Monday, December 5, 2011

What do Santa’s elves make sandwiches with?

        It’s nearly Christmas, and I missed it last year on my blog. I said it was because I was just too busy, but as experienced by many people around the world during the holidays, I get blue during winter and the holidays. I think it’s the lack of sunshine for one. I just can’t function without it. But then there is the god-awful job market. It’s been nearly a year and I still haven’t found a replacement job. But I really think it’s because my father died 22 days before Christmas from a terminal illness the year I turned 14. I think it still affects my ability in some way to really get excited about Christmas. I am making the decision to pull myself up by my bootstraps and get out of this nearly 6 month (ughhh) writing funk I’ve been in.

        So I’ve been listening to my self-prescribed daily dose of Christmas music at maximum volume, and at times, singing along. I put up the Christmas tree and decorations the weekend after Thanksgiving (to the very loud protest of my husband, the Grinch) and this week I start baking.  I made cranberry chutney for neighbor gifts during Thanksgiving, but it’s the sweets that really make the season. The problem is sweets really give me a tummy ache and sometimes a toothache so I lean toward the lesser sweet items during the year, but Christmas calls for pulling out the big guns - Paula Deans of butter and pounds of sugar. Today Shortbread made the top of the Must-Make List. I love shortbread. So sweet and buttery and smooth and tender – especially with a hot cup of coffee…excuse me for a minute while I go top off my cup.

Monday, August 1, 2011

Sweetest of the sweet!

Sweet corn is close to my heart.  There were summers on the farm that sweet corn was growing out our ears, or so the saying goes.  I did have a traumatic corn summer once.  Our crop had been so successful, and the farmer’s almanac had predicted that there would be a big storm coming through so we had to get this multitude of corn in (picked, shucked, and canned) before it was ruined.  We had blisters and cuts all over our hands, and by the middle of it I was sick and tired of sweet corn. 
In our home, my bedroom was closest to the living room and one night during corn-week-from-hell, after going to bed and promptly passing out, my parents heard me talking in my sleep.  They came to investigate and I was mumbling “corn, corn”. I think I had had enough, don’t you?!
Well now days, it irks me when I go to the supermarket and I want to buy sweet corn and all that is available is “CORN”. Well, is it Sundance, Jubilee, Country Gentleman, Silver Queen (my first fav!), Butter & Sugar (my other fav!) or some other monstrosity? Then I have to open up an ear looking for the sweetest of the sweet and try to guess its nature like a litter of newborn kittens. I have the same reaction when I go shopping for peaches? Is it a clingstone, or a freestone, or a semi-freestone (which just get me annoyed because for a second there you think you have a freestone until it’s not), and even then what variety is it?
Well no matter what kind of sweet corn you find at the supermarket, even if it’s not the sweetest variety available, you can coax the sweetness out by roasting it.  This is even possible with frozen sweet corn. The following is my recipe for a Shrimp, Roasted Corn and Avocado salad that I have been working on. It was a hit at the going away party this weekend. I hope you love it too. It’s perfect for summer.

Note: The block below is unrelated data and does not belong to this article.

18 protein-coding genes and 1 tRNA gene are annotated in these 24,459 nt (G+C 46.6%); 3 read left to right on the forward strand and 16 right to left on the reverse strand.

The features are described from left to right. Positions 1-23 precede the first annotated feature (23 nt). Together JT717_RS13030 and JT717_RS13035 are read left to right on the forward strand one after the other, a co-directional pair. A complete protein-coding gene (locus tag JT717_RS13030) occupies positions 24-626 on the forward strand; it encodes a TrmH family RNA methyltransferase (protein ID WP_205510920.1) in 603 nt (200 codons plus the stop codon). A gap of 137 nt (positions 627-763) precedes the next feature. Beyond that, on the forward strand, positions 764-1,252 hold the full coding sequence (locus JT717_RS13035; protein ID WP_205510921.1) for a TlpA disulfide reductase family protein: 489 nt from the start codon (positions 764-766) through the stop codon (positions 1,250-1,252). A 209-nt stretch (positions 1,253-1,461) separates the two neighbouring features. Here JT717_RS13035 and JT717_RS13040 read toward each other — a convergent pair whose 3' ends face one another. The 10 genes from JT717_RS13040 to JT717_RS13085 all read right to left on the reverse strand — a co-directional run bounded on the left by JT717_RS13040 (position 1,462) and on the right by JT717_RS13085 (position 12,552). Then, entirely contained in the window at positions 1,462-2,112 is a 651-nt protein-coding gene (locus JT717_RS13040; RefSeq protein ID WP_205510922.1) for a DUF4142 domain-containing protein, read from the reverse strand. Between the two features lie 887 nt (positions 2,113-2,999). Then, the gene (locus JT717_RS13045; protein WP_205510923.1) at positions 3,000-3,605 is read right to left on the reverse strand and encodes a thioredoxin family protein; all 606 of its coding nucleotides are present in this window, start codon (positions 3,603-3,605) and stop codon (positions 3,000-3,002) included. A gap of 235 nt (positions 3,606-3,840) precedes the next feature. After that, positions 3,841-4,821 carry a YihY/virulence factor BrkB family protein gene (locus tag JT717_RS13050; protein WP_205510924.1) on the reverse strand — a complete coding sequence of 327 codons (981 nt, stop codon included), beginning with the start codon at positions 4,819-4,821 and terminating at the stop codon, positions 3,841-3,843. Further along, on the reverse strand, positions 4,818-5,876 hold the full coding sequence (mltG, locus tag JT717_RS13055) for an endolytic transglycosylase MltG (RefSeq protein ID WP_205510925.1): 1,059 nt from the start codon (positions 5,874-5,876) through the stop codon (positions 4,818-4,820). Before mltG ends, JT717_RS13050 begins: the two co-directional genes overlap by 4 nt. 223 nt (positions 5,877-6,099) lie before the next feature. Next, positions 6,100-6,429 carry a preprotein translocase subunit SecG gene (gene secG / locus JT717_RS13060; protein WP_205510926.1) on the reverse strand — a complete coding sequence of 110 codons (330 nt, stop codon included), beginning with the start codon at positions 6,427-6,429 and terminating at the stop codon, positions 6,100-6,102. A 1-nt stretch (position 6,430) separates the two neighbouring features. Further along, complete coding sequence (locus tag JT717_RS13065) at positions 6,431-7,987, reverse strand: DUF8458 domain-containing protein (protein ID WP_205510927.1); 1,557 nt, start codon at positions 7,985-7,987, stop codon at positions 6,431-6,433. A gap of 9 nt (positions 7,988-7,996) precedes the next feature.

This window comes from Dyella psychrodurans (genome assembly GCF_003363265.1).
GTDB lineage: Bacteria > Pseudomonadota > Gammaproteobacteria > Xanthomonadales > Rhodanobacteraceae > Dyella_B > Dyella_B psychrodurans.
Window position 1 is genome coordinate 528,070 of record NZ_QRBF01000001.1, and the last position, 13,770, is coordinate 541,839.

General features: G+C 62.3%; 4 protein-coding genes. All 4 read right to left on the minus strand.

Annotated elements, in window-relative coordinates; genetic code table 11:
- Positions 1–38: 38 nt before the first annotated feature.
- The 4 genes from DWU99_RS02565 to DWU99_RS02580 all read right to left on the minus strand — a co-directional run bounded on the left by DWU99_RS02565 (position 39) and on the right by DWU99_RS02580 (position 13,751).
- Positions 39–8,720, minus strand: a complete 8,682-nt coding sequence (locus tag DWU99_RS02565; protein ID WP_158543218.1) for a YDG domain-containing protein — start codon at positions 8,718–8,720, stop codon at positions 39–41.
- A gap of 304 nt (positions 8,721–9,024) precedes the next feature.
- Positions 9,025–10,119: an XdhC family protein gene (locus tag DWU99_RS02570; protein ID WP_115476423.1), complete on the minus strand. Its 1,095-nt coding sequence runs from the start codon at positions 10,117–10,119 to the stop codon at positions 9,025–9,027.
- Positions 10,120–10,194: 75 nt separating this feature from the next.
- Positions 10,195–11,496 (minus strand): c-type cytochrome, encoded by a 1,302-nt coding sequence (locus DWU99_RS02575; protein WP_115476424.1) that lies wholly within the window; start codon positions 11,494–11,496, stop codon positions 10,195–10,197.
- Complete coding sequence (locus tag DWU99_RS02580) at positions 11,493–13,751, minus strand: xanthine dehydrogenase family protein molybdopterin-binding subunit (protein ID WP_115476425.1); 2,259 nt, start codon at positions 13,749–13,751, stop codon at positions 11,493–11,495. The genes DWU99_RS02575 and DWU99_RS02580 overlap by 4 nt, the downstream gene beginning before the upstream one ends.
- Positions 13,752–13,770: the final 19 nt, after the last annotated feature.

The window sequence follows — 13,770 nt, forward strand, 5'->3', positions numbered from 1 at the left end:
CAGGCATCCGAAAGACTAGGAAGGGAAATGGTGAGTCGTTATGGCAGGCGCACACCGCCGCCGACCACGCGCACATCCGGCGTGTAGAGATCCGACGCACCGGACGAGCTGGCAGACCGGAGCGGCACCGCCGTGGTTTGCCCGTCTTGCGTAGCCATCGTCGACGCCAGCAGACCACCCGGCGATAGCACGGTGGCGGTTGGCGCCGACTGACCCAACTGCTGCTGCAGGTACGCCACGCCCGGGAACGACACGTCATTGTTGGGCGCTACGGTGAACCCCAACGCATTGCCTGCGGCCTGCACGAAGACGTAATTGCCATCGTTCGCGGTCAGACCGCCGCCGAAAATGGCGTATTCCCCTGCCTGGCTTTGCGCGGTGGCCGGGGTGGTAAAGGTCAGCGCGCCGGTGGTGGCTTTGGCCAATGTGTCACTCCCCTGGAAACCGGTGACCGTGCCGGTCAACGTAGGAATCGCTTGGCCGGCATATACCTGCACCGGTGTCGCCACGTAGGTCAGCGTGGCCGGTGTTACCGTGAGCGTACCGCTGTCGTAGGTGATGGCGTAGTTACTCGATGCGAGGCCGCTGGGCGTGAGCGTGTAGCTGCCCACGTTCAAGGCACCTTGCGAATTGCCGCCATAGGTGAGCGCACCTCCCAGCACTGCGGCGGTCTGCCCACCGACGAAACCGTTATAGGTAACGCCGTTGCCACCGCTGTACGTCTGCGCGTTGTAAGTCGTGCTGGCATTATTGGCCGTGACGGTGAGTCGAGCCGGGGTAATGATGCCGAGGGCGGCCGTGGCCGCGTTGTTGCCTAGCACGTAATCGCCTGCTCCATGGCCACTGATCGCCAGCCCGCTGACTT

Friday, July 1, 2011

You can call it a cobbler or a baked fruit thingy...anything but a crumble.

Being from the Deep South, I, as most good southern cooks, have very narrow definitions of what certain foods are. The following foods fall in this category: Jam/Jelly, Casserole/Bake, Stew/Soup and the list goes on.  Seeing as how I married a good ol' New York Yankee boy, none of these foods are more contested than the Cobbler/Crumble.  A line has been drawn in our family that is reminiscent of the Dixie and after 16 years of marriage, there is no way I'm budging on this one. The following is a recipe that I have perfected for a fruit cobbler.  It is not in any way, shape or form, to be confused with a crumble - other than the fact that they are both baked, in an oven, in casserole dishes. 

The fruit cobbler is a dish of necessity.  Back when refrigeration was not the norm, either you ate it or canned it. The fruit that was going to waste that could not make it through the canning process because it would spoil first was thrown into a pan and baked either in a pie or in a less uppity, cobbler. There is no one way to make it, it is "cobbled" together by what is on hand, but below is an outline on where to start.  

A True Southern Girl's Fruit Cobbler (PRINTABLE RECIPE)

Wednesday, June 1, 2011

Veggies for naughty time?

So the job search is going nowhere, but we are still planning on moving in August so we have been driving back and forth from Seattle to Spokane as often as we can to look at homes.  We have found the perfect house, but we were not sure if the bank thought it was the perfect house, hense the following recipe. I have found the perfect way to unwind this summer (or at least forget about the underwriters for a moment), and there is not a soul that will stand in my way. 

Sunday, May 1, 2011

Sing a song of Salmon!

I have been uber busy lately, starting my own business, ushering the girls to skate practice (I now have two Jr Derby-ers) and trying to keep my head above the preverbal waters. My husband is an addict to his martial arts and decided recently to enter a submission wrestling competition, his first in three years.  What that means for our family is that Dad has had longer hours at the gym (longer than normal) and dinner is often less exciting (lower in fat and calories) and more expensive (higher costs due to finer proteins like salmon). This should be depressing, but I have learned to take ½ to ¾ pound of salmon to feed five - and only by portion restriction, do we stop eating. I love salmon anyway. It is such a luxurious fish - sweet and fatty and yet lean and very filling.  I really could eat it every day. I need my own fish hatchery in my back yard, but those pesky little critters taste better when swimming out there with their own favorite critters to eat, and not stuck in a pool eating what amounts to dog food pellets. I digress.
The salmon salad that I'm serving for dinner, I've been daydreaming about since breakfast.  It is the perfect dinner in this springy weather we have been having. I hope you think it is as great as I do! Now you could take this salmon and just eat a big fillet, 4-6 ounces, of it as a main course with a side of fresh steamed veggies and lemon rice, but this salad cuts the protein consumption in nearly half, and compensates for super low calorie lettuce and salad fixins that have great nutritional content. Either way you choose to prepare it, it is still fabulous!